Artwork caption: Holographic High Priestess (2020-2022) and High Priestess of the Intergalactic Federation, Special Envoy to Mars (2018, 2019)
Originally commissioned by then-NASA/Blumberg Chair of Astrobiology Dr. Lucianne Walkowicz, for Becoming Interplanetary/Decolonizing Mars Symposium at U.S. Library of Congress, Kluge Center and also performed in 2019 at ICA London as part of Black Quantum Futurism: Temporal Deprogramming, this multi-media audience-interactive poetic riff traverses time, space and altered dimensions. Wearing garments and a headdress inspired by depictions of Califia – the fictional BIPOC warrior queen after whom California is named--Duyst-Akpem considers what it means to be human, to reach for the stars, to become interplanetary.”
During pandemic, the project went virtual, becoming Holographic High Priestess as a video loop projected as an "appearance/apparition" two stories high for Terrain Biennial at Blanc Gallery, Chicago, and as a glitch projection for Tomorrow and Tomorrow and Tomorrow at Chicago Design Museum.
Dana Bassett has been described as a writer, producer, problem solver, logistical coordinator, fundraiser, shapeshifter, talker, listener and a sensitive, yet demanding, soul. Born in Miami Florida the same year Michael Jackson’s Bad was released, Dana currently lives in a converted former funeral home in the Pilsen neighborhood of Chicago. She has worked with up-and-coming organizations such as The Artists’ Cooperative Residency and Exhibitions Project (ACRE), Borscht Film Festival, and Bad at Sports. Her writing has been published in outlets such as Hyperallergic, The Miami Rail and The Seen. Dana formerly served as the Development Director for ACRE (Artists’ Cooperative Residency and Exhibitions), a volunteer-run nonprofit based in Chicago devoted to employing various systems of support for emerging artists.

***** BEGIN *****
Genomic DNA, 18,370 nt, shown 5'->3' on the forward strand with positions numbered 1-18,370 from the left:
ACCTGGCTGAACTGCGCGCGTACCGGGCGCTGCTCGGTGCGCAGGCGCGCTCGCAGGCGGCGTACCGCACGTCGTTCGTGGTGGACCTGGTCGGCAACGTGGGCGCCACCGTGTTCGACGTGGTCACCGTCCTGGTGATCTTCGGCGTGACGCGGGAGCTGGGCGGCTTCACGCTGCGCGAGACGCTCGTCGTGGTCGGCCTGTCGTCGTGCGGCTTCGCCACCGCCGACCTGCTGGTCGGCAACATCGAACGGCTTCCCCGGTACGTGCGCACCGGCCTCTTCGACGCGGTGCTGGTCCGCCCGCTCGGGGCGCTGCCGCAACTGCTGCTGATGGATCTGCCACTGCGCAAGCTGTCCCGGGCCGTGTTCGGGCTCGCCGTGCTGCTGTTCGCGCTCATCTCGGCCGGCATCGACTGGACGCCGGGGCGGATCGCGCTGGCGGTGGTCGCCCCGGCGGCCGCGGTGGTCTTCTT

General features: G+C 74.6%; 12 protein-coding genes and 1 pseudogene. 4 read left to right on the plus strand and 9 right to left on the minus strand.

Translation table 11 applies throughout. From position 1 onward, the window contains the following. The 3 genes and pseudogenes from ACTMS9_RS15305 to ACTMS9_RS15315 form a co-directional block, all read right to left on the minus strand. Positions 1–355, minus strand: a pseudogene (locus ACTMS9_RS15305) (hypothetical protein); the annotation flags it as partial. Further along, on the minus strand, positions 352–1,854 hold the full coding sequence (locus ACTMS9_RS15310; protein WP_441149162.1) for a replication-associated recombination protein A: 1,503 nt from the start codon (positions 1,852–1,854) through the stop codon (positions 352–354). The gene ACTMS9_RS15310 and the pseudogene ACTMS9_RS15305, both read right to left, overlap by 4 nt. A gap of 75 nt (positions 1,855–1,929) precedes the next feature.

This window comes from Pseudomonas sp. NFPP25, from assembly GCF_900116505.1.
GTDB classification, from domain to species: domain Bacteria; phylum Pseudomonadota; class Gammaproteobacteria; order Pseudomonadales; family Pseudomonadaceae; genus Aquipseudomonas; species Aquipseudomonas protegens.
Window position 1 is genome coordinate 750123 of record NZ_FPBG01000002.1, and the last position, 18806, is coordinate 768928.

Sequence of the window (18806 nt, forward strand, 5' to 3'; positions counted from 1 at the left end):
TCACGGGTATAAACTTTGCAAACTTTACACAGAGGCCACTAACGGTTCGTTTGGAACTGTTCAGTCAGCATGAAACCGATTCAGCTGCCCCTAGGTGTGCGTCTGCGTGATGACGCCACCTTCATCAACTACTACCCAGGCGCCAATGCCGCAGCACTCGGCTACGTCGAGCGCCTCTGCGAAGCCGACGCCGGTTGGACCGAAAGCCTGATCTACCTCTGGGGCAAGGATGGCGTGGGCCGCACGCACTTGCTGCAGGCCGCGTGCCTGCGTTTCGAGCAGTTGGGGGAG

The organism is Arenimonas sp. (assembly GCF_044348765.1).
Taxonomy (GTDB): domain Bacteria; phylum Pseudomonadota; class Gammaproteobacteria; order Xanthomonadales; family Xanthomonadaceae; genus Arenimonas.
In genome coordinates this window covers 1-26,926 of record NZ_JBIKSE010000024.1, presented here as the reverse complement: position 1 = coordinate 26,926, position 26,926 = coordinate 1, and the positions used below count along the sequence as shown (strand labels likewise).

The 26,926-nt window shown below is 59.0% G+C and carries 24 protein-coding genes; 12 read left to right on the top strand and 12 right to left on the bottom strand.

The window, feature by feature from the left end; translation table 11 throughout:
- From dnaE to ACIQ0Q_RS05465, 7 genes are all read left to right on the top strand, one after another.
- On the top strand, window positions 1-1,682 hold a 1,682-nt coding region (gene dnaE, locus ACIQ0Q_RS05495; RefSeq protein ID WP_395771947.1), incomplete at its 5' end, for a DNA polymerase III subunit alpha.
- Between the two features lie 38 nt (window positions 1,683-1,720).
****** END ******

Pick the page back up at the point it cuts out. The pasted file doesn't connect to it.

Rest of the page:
Edra Soto (b. Puerto Rico) is a Chicago-based interdisciplinary artist, educator, curator, and co-director of the outdoor project space THE FRANKLIN. She is invested in creating and providing visual and educational models propelled by empathy and generosity. Her recent projects are motivated by civic and social actions focus on fostering relationships with a wide range of communities. Recent venues presenting Soto’s work include the Pérez Art Museum Miami (FL), Hunter East Harlem Gallery (NY), UIC Gallery 400 (IL), Bemis Center for Contemporary Art (NE), and the Museum of Contemporary Art of Chicago (IL) amongst others. Soto has attended residency programs at Skowhegan School of Painting and Sculpture (ME), Beta-Local (PR), the Robert Rauschenberg Foundation Residency (FL), Arts/Industry at the Kohler Foundation (WI), Headlands Center for the Arts (CA) and Project Row Houses (TX) amongst others. In 2017 Soto was awarded the Efroymson Contemporary Arts for installation artists. Her co-curation for the exhibition Present Standard at the Chicago Cultural Center was praised with overwhelmingly positive reviews from the Chicago Tribune, Newcity, PBS The Art Assignment and Artforum. Soto was recently featured in Newcity’s annual Art 50 issue Chicago’s Artists’ Artists and at VAM Studio 2017 Influencers. Soto is a lecturer for the Contemporary Practices Department at The School of the Art Institute of Chicago, from where she holds an MFA , and a BFA degree from Escuela de Artes Plastics de Puerto Rico. Edra will be a guest speaker for Artist Case Studies: Business Models on October 16, 2018.